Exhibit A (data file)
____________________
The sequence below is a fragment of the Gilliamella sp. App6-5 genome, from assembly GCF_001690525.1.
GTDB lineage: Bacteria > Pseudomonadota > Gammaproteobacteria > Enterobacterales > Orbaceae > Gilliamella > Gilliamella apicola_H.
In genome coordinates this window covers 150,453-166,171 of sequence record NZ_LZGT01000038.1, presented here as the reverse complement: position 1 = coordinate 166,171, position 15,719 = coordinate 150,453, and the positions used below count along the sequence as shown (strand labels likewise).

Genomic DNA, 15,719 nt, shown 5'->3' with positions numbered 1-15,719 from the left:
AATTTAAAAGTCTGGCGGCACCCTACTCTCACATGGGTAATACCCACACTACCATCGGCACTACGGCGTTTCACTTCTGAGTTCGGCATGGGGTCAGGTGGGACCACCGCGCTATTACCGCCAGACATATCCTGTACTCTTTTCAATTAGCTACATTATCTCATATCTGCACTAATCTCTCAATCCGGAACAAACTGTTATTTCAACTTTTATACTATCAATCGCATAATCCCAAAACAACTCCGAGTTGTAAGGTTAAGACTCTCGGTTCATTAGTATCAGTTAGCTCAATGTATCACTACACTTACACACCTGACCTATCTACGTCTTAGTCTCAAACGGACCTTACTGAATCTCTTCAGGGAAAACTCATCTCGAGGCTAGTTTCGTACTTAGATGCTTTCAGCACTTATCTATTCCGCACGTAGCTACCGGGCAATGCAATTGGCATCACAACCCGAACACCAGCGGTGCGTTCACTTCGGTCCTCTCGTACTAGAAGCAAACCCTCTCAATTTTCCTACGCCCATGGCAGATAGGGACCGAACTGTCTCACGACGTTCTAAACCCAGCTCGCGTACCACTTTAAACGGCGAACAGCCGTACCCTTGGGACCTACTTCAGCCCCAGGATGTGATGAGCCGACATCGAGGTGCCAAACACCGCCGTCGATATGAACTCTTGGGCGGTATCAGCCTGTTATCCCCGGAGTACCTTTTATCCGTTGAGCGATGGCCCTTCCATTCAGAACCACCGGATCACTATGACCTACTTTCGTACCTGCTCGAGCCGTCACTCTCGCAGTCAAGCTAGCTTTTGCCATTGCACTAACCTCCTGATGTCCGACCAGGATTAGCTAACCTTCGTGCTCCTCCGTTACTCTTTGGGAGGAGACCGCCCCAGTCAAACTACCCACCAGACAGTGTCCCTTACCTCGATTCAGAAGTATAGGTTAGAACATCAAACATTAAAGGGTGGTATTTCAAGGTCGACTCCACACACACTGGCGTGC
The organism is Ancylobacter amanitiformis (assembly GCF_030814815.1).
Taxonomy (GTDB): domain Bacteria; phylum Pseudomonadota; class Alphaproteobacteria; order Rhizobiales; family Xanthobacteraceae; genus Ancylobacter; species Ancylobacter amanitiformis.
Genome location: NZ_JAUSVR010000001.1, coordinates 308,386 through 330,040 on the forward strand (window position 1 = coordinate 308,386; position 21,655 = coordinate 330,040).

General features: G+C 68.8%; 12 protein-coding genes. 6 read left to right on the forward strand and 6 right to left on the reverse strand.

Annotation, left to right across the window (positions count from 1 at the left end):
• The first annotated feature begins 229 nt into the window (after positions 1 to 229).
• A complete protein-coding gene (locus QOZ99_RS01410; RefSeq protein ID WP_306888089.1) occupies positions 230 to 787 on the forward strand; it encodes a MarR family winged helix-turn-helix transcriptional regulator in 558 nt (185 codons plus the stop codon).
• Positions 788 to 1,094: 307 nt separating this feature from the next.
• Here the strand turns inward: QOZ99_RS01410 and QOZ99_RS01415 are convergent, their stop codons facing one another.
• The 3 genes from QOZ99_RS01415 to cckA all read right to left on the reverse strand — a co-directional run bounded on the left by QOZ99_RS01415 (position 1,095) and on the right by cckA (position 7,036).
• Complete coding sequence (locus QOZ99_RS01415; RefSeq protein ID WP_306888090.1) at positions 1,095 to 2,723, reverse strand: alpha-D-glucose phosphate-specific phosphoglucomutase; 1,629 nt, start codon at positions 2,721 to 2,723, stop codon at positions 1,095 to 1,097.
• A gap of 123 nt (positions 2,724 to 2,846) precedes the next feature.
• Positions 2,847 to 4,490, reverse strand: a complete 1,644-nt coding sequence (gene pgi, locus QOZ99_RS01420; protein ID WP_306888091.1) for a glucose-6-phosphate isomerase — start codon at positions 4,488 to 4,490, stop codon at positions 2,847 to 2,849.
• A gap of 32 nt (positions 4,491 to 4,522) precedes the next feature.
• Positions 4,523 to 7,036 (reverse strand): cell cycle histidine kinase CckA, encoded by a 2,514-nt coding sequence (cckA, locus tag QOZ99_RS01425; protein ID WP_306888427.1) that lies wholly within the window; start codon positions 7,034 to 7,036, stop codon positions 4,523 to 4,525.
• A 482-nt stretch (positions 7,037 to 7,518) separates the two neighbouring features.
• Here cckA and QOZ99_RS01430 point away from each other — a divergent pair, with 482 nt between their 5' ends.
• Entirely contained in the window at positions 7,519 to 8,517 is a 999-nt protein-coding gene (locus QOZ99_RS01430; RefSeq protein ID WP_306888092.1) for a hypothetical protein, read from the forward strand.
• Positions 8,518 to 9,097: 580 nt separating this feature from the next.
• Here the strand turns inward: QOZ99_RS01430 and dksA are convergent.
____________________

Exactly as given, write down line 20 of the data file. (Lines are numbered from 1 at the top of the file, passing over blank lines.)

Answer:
• Positions 4,523 to 7,036 (reverse strand): cell cycle histidine kinase CckA, encoded by a 2,514-nt coding sequence (cckA, locus tag QOZ99_RS01425; protein ID WP_306888427.1) that lies wholly within the window; start codon positions 7,034 to 7,036, stop codon positions 4,523 to 4,525.